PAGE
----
Maserati is showing the GranTurismo, a coupe version of the Italian automaker's Quattroporte sedan. Maserati is another marque that's showing signs of resurgence, posting a 5.4 percent sales increase for the first quarter thanks to improved distribution and marketing under Maserati North America chief Jim Selwa.
The GranTurismo may not be as practical as the four-door Quattro, but who buys a Maserati for left-brain reasons? The GT produces 405 horsepower from a V8, going from 0 to 60 in 5.1 seconds and reaching a top speed of 177 mph. To be priced between $100,000 and $125,000 when it goes on sale in a few months, the GT could turn out to be a cool alternative to the Bentley Continental GT for Sophia Loren fans.
Audi, another of Volkswagen's premium brands, has a lot of momentum behind it, as quality and design have improved and an increasing number of buyers discover the brand as an alternative to the more ubiquitous BMW and Mercedes-Benzes. Audi sales overall are up 18 percent in the first quarter. But that gain is driven mostly by the 5,400 Q7 crossovers that it didn't have to sell last year. Sales of the Audi A6 and A8 are way down.
In an effort to boost interest, Audi in the next few weeks will begin delivering the R8 coupe to dealers. Already drawing positive reviews from respectable auto-enthusiast magazines, the R8 is priced starting at $107,000. It has a 4.2-liter V8 engine making 420 horsepower and a 0 to 100 km/h (0 to 62 mph) time of about 4.2 seconds is possible, Audi says, with a top speed of about 301 km/h (187 mph). As VW owns both Audi and Lamborghini, the R8's layout and chassis are based on that of the Lamborghini Gallardo, and the two vehicles share transmissions.
Luxury makers are certainly looking to stir some buzz at the high end of their lineup. Whether it's a wobbly stock market or changing tastes, there's a lot of surplus sheet metal at the high end, despite record bonuses at Wall Street firms such as Goldman Sachs. BMW's 7 Series sales are down 30 percent. Mercedes S Class sales are off 13 percent a year after the new one debuted, and SLK sales are off 30 percent. Audi A8 sales are off 33 percent. Porsche sales are down across the board.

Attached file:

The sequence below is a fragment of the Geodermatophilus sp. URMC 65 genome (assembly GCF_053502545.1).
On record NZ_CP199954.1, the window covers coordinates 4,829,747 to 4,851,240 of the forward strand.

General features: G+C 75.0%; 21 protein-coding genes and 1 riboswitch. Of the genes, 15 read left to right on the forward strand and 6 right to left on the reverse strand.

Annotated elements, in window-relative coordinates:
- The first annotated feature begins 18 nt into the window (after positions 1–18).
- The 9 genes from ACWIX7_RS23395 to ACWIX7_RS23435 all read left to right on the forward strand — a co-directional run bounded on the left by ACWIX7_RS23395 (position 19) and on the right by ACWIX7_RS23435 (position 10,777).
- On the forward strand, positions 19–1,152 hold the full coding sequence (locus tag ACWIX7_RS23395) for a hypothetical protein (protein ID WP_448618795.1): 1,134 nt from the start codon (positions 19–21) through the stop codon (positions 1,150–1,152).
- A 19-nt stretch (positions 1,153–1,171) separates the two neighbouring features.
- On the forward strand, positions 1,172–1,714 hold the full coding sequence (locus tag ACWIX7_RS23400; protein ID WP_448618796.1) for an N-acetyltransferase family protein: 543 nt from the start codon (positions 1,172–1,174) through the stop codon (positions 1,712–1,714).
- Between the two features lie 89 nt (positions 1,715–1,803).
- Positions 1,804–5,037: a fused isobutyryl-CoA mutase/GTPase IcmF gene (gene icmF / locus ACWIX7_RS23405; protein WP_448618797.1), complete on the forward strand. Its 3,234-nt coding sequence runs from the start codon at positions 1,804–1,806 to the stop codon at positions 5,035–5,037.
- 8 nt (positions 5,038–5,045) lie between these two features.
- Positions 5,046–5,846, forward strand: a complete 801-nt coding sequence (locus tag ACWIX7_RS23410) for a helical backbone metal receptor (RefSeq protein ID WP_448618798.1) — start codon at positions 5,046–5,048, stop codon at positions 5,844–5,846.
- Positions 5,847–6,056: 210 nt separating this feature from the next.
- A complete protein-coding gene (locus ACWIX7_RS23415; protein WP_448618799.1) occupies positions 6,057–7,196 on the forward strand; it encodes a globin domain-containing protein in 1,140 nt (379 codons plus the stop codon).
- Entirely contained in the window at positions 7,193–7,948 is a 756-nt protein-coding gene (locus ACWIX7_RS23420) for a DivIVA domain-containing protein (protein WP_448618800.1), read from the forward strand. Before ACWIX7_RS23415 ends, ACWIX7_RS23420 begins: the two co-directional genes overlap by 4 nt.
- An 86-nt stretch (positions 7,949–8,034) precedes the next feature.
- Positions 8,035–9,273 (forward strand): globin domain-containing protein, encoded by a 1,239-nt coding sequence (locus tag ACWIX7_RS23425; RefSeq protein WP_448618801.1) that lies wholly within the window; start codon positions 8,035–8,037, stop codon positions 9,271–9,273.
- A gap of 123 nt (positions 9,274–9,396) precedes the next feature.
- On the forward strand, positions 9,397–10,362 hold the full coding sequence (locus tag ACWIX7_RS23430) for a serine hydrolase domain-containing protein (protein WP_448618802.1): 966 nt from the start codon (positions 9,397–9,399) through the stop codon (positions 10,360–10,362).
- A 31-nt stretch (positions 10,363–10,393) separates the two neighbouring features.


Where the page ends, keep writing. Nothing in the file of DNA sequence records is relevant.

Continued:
One of the few bright spots is that first-quarter sales at Fiat-owned Ferrari sales are up 17 percent, to 400 cars, lending credence to the idea that there's still a robust market for exclusivity. Also, Aston Martin, which Ford recently sold to a private equity group for almost $900 million, has done well. Sales have been climbing, driven by the mounting popularity of the $170,000 DB, as well as the $110,000 V8 Vantage, which reviewers have said is quite worthy of the James Bond Aston Martin badge, despite its relatively low price for this marque.
"Ultra luxury is a very difficult market to figure, and it often ebbs and flows more than other parts of the market," says Victor Doolan, former head of Volvo Cars and BMW North America. "One thing is a constant, though, and that's that the success of those cars is very dependent on arresting design and an aura of exclusivity."
Re: If money was no issue, would you buy a Super Lux or Multiple V's
I saw the AMG version of the S just last week. It looked freaking killer. Not sure what size engine it has since there was no numerical badging, just the AMG. It has to be a larger engine than the 6.3 that is in the E.